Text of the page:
There are also important emotional connections you can have with food that don’t have anything to do with nutritional content, or whether it’s labeled as healthy or unhealthy. For example, if your grandmother makes you your favorite pie that you loved as a child, having a slice of that pie can have a positive impact on your emotional health.
In this situation, food serves as a connection to your grandma, thus nourishing your connection with your family.
Beware of nutritional praise
Because people with orthorexia tend to eat only foods deemed to be healthy (or some other value-based label), it often happens that their family, friends, coworkers, even their doctors will say things to them like “You’re so good!”
That can be dangerous validation for people with this condition. It reinforces their intense desire to be “pure” and “good” in their eating habits. And it gives their eating an added moral dimension (goodness), which may warp their relationship with food and themselves.
Even medical practitioners sometimes miss the clues
Medical practitioners don’t always understand the power of their praise, and how that might be taken on board. Unfortunately, many medical practitioners see health solely through the prism of weight as the problem.
For example, if a person comes into their office and says they have achieved significant and quick weight loss, the practitioner sees weight as the key issue. The negative behaviors that caused the weight loss may be entirely missed.
Or when a patient describes their seemingly healthy eating habits, and they seem physically fine, a medical professional may miss an orthorexia or eating disorder diagnosis altogether. They might even say things like, “You’re so good!” or “You’re doing so well!”
Bottom line is, our healthcare system is not designed to support medical practitioners in assessing a patient holistically, which is vital when it comes to eating disorders. Many don’t have time to ask the right questions, or they don’t have the training or expertise to properly assess their patients for eating disorders or disordered eating.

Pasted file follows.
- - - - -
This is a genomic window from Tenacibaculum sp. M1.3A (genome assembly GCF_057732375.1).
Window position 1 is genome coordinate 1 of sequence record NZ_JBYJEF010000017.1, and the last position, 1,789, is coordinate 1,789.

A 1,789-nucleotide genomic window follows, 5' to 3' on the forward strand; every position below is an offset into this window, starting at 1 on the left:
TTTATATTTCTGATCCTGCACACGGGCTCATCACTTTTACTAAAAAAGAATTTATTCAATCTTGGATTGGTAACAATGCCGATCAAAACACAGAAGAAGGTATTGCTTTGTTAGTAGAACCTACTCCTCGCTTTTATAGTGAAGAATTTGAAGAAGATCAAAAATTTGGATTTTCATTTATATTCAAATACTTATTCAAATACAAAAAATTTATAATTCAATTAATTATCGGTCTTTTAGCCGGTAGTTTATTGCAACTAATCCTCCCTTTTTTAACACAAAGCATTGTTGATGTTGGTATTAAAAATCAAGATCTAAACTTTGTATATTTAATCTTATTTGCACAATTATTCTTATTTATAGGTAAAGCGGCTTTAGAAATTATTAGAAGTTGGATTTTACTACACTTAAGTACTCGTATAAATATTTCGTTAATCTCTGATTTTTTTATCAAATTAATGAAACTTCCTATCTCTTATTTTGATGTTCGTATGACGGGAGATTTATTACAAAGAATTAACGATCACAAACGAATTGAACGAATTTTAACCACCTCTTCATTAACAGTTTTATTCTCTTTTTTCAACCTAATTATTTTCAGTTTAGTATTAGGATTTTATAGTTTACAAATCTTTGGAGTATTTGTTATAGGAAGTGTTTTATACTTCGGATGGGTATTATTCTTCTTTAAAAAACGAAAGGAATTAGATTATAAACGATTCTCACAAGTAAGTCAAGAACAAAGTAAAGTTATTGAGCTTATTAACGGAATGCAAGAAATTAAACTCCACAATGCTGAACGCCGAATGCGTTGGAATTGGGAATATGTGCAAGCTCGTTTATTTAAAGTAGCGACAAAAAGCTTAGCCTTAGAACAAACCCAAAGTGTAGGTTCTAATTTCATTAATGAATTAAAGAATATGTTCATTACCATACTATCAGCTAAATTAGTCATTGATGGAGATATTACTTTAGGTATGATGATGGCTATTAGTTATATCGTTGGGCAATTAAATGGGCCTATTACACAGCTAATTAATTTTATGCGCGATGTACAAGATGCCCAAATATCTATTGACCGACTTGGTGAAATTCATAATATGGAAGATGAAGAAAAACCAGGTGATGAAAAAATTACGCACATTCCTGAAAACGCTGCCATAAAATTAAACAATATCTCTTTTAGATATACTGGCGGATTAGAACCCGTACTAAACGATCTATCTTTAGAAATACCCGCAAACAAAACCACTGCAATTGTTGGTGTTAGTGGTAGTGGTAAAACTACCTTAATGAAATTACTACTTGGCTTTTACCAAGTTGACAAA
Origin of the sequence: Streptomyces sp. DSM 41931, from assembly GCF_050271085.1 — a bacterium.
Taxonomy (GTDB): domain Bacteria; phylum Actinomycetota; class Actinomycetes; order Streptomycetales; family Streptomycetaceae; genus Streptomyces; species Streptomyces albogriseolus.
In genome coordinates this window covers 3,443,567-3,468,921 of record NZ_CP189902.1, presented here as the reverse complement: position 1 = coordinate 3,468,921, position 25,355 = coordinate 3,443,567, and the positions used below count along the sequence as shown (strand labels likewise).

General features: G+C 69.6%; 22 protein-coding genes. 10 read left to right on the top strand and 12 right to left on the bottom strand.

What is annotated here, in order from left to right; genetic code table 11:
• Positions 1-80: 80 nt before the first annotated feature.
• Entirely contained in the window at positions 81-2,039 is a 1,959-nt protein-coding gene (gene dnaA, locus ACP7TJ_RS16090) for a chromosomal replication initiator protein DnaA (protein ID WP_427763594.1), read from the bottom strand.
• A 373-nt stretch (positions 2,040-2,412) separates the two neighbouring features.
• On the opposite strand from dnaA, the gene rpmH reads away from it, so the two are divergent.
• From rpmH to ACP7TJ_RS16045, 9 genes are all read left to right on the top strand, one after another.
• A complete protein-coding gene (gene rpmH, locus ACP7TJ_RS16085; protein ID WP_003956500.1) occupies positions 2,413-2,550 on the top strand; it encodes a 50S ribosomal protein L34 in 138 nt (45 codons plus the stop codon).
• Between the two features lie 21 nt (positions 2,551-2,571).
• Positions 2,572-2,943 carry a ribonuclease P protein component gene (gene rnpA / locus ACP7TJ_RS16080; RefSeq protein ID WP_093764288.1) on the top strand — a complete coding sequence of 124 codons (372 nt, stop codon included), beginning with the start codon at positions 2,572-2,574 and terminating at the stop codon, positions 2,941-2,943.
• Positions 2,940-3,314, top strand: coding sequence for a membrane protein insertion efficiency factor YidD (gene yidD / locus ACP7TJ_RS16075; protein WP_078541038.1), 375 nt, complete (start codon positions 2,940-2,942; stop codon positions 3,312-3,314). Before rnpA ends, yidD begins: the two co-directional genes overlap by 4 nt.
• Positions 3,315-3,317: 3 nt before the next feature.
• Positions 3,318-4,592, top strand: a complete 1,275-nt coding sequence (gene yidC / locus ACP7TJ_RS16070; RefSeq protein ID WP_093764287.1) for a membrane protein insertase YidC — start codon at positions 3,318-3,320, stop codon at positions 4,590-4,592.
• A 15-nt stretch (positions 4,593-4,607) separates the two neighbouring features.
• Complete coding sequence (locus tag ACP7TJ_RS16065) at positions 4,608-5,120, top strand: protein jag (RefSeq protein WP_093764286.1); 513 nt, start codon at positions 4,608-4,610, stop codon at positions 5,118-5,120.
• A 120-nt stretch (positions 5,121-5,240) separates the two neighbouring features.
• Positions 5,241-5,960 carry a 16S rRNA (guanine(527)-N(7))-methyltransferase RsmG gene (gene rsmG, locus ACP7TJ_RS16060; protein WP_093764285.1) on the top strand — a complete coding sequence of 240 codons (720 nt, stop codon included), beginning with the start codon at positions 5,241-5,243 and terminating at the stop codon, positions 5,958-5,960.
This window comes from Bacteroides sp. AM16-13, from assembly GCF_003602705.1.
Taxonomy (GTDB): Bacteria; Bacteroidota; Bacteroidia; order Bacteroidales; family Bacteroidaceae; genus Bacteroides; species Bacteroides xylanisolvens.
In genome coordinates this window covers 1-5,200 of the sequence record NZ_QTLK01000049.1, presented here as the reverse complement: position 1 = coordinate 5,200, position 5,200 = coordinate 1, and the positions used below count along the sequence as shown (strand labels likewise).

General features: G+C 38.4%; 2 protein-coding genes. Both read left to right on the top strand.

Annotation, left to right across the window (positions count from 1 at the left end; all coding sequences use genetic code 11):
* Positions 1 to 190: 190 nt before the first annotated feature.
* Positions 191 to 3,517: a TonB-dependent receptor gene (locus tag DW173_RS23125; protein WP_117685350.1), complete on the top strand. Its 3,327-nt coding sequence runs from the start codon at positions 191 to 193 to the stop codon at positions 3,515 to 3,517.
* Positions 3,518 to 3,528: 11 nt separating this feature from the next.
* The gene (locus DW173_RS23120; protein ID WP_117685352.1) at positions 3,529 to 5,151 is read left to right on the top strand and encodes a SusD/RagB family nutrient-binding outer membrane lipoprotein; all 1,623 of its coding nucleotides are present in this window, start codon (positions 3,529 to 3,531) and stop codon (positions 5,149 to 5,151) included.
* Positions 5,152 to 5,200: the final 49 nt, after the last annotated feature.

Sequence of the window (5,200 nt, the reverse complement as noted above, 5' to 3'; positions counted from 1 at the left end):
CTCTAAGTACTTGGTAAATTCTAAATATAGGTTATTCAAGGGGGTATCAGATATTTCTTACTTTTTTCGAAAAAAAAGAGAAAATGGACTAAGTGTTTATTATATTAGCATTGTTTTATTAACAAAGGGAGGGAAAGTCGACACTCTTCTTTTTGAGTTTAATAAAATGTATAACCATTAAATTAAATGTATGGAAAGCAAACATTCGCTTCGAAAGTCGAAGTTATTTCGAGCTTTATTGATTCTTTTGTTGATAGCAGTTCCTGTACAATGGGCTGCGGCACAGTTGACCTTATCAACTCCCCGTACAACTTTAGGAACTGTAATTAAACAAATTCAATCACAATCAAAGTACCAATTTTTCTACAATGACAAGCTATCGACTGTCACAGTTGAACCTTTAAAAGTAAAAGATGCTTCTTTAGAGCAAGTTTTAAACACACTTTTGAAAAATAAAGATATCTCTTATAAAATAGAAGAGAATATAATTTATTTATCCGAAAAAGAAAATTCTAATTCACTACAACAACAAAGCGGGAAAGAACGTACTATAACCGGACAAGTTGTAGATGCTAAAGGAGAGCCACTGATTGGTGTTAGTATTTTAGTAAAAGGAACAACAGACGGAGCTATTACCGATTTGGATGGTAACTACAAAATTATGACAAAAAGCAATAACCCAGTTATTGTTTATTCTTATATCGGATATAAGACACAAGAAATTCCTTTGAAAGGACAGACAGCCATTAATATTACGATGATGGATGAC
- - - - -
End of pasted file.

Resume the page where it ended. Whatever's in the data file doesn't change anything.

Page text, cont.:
Those are the times when it’s important for patients to advocate for themselves, and to be honest and direct about what’s going on with their eating. If your medical professional doesn’t get it even in those situations, or they’re not being helpful, consider seeing someone else.
Preferably, you’ll want to find a practitioner with eating disorder expertise who can give you an informed assessment, and refer you to the right level of treatment if that’s needed.
Final thoughts on orthorexia
Obsessing about healthy eating is not healthy. Taking such a narrow, restrictive view of foods—that it’s all about nutritional content, and being “good”—is not sustainable, and it is certainly not joyful. It may also lead to a host of unhealthy mental and physical outcomes.
Last point: If eating was only about nutritional content, macronutrients, and the like, there would be no such thing as cuisine. There would be no culinary arts or ethnic foods. These help make eating a joyful and meaningful experience, and you don’t want to miss out on them.